If the attacker is injured when we truly seek harmony with the spirit of love and protection with them, then it is because their violent intent causes them to hurt themselves. We do not add any more impetus to the throw than the momentum of the attack. Despite our best efforts to look after others, we cannot prevent gravity, centrifugal force and the nature of solid matter.
The fighting mind cannot expect to be uninjured while seeking to injure! We reap as we sow.
So, for those gentle souls unwilling or unable to defend themselves, consider that allowing others to hurt you or others is agreeing to their violence. True pacifism is not passivity, but confidence and strength of character to insist on peace.
On another level, the harmony of aikido comes from its PRACTICE as both uke and nage practise respect for each other while honing each other’s skill and level of mind / body unity on the mat. The proof of good learning is whether we take this approach into life outside the dojo.
Koichi Kashiwaya Sensei, one of Tohei Sensei’s foremost disciples reminded us, ‘If only nage does Aikido, then it is no longer Aikido. ‘ Both nage and uke must follow and exhibit the principles of Aikido. Then the best character development and superior technique comes forth. Then both people grow and win.
A fighting mind cannot understand this – without a loser, there can be no winning. But that kind of winning is relative and subjective. It does not see beyond the immediate and therefore is ignorant of the greater truth.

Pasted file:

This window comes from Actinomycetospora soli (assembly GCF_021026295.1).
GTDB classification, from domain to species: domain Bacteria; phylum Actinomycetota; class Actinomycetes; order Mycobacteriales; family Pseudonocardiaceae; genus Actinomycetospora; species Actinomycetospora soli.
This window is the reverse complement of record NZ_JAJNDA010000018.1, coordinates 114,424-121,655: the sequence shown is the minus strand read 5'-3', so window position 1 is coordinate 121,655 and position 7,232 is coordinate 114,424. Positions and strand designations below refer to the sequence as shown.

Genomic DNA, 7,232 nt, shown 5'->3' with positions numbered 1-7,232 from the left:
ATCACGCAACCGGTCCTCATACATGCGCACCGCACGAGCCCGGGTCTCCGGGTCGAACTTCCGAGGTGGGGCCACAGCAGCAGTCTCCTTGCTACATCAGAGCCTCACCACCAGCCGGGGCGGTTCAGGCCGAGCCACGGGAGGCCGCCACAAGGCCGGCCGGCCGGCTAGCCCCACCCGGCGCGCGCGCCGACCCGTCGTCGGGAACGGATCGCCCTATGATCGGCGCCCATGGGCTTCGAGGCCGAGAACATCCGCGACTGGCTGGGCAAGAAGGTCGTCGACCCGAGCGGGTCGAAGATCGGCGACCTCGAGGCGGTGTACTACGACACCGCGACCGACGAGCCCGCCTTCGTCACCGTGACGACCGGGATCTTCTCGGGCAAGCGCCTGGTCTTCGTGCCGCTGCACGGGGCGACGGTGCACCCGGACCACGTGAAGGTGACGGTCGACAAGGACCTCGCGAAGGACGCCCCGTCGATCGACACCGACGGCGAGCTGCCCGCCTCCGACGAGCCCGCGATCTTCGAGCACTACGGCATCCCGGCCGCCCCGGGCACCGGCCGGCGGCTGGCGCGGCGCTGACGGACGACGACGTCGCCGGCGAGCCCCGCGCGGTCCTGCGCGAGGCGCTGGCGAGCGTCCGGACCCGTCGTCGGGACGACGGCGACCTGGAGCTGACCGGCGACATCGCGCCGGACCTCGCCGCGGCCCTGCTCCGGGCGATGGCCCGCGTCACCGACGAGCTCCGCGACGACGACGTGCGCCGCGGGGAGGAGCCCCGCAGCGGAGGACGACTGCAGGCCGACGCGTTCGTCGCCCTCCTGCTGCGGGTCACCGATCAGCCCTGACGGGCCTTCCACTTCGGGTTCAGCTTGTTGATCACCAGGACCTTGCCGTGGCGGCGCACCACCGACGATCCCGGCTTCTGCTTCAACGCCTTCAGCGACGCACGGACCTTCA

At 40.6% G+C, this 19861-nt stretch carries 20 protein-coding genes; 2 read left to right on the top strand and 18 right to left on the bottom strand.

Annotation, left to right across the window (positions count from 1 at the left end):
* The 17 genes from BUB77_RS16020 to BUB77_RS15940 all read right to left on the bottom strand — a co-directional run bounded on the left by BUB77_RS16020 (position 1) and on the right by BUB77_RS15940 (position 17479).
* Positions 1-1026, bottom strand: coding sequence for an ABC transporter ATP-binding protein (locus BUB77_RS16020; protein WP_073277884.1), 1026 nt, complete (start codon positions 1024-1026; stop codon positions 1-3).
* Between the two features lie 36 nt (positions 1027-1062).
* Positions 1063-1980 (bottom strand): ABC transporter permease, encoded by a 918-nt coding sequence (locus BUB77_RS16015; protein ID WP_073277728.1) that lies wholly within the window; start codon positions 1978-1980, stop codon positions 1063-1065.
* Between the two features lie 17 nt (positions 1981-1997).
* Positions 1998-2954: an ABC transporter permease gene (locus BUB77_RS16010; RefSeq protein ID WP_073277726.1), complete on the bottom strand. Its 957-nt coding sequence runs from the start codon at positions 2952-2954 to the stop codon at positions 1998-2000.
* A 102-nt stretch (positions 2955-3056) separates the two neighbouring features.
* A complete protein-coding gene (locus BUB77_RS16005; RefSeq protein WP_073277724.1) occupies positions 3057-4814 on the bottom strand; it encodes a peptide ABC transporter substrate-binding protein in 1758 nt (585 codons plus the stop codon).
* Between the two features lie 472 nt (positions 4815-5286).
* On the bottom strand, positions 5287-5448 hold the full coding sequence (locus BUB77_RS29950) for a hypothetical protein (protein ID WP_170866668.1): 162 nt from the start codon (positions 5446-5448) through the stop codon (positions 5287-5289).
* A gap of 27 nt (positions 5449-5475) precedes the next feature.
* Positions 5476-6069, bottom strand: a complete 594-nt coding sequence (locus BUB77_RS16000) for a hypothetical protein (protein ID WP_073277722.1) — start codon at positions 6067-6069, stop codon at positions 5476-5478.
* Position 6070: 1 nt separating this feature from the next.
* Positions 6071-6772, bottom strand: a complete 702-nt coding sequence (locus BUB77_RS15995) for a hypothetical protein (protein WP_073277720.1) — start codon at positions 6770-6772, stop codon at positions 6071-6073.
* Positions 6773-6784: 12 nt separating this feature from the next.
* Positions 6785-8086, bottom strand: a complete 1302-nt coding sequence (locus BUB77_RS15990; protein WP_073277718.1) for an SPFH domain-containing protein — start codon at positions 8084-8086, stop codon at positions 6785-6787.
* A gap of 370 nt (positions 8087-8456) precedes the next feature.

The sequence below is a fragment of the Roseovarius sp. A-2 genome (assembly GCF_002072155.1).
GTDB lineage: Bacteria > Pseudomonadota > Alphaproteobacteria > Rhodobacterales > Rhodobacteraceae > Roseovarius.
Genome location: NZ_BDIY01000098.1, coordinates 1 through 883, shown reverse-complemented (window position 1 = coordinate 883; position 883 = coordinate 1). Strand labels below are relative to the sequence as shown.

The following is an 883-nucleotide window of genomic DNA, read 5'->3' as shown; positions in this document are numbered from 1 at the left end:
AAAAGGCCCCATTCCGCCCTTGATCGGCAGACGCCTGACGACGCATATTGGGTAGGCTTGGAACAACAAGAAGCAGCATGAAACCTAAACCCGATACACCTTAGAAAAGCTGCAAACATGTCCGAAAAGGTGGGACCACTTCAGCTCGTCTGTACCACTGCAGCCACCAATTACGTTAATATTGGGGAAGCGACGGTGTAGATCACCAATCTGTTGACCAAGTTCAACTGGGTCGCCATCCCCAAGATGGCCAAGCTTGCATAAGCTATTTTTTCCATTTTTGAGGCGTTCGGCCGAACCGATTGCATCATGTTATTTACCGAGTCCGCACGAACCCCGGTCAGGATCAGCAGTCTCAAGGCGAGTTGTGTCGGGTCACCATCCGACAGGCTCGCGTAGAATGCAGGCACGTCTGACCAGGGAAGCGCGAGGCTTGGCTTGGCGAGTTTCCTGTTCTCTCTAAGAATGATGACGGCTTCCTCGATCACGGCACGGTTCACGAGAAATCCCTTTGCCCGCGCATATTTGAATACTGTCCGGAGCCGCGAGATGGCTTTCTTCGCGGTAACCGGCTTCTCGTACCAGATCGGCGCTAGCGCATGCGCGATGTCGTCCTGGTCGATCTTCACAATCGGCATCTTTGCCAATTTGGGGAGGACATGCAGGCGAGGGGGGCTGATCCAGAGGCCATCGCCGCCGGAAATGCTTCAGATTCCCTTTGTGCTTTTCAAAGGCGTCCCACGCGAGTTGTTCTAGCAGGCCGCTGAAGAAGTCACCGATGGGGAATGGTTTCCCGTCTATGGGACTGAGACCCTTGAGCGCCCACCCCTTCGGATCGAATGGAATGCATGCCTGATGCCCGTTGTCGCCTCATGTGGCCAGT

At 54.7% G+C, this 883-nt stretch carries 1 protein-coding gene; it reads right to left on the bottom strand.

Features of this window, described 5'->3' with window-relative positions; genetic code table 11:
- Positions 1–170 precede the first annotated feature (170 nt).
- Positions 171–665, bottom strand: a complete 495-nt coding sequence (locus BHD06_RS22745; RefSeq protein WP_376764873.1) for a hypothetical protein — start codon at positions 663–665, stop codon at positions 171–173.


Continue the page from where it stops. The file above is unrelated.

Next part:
Just because it wins on the battlefield does not make it wisdom; there is always a negative consequence to wilfully injuring another.
Thus, it is also clear that Osensei wanted his Aikido to foster a specific SPIRIT and make universal principles clear through physical verification in conflict situations. It is clear that martial geniuses such as osensei and Tohei sensei were not trying to improve on aiki jujutsu’s devastation capabilities.
When asked in interview what his art was, Osensei replied, ‘aikido wa jiko taisei no michi desu. Aikido is a path for self improvement. (Literally becoming a greater self.)
Yet there is another, even more profound meaning of Aikido that Osensei often described: aikido is the way of harmony with Ki – or being one with the Universe.
Osensei is famous for his mystical experiences of enlightenment and unity with all things and his writings encourage aikidoka to experience this for themselves, although it is not clear how this is to be achieved in concrete terms.
Tohei Sensei obviously wanted to make sure that this message was emphasised and so he formulated the Ki and aikido principles and he changed or discarded many of the original techniques to agree with these.
This could be viewed as heresy or as a refinement and loyal devotion to the essence of what osensei was wanting to bring into the world: aikido as a way to deeply experience and live in harmony or oneness with the universal Ki itself.
Let us remember that he was appointed by his teacher as chief instructor for sixteen years until osensei passed away, so at that point, osensei must have consented to Tohei’s teaching methods to some degree at least.
The methods may be different, just as techniques and teaching styles may vary even between teachers in the same dojo.
Although it could be said that techniques and strategies need to be effective in protecting ones self in actual combat, if Aikido’s effectiveness is judged by its ability to cause damage, then it is a pale cousin of aikijujutsu.
No, it was never meant to be a better fighting technique; it is meant to be a way to harmony in conflict and to create peaceful warriors with universal minds who could create a world order of love and wisdom.
Whatever interpretation we might choose, there are many valid interpretations and bio diversity is the way of nature. May we all become acquainted with the founder’s vision and see if our individual learning is in accord therewith. Ultimately, each practitioner will have their own flavour of aikido, but in order to call it aikido, one should be able to show how it reflects the founder’s vision.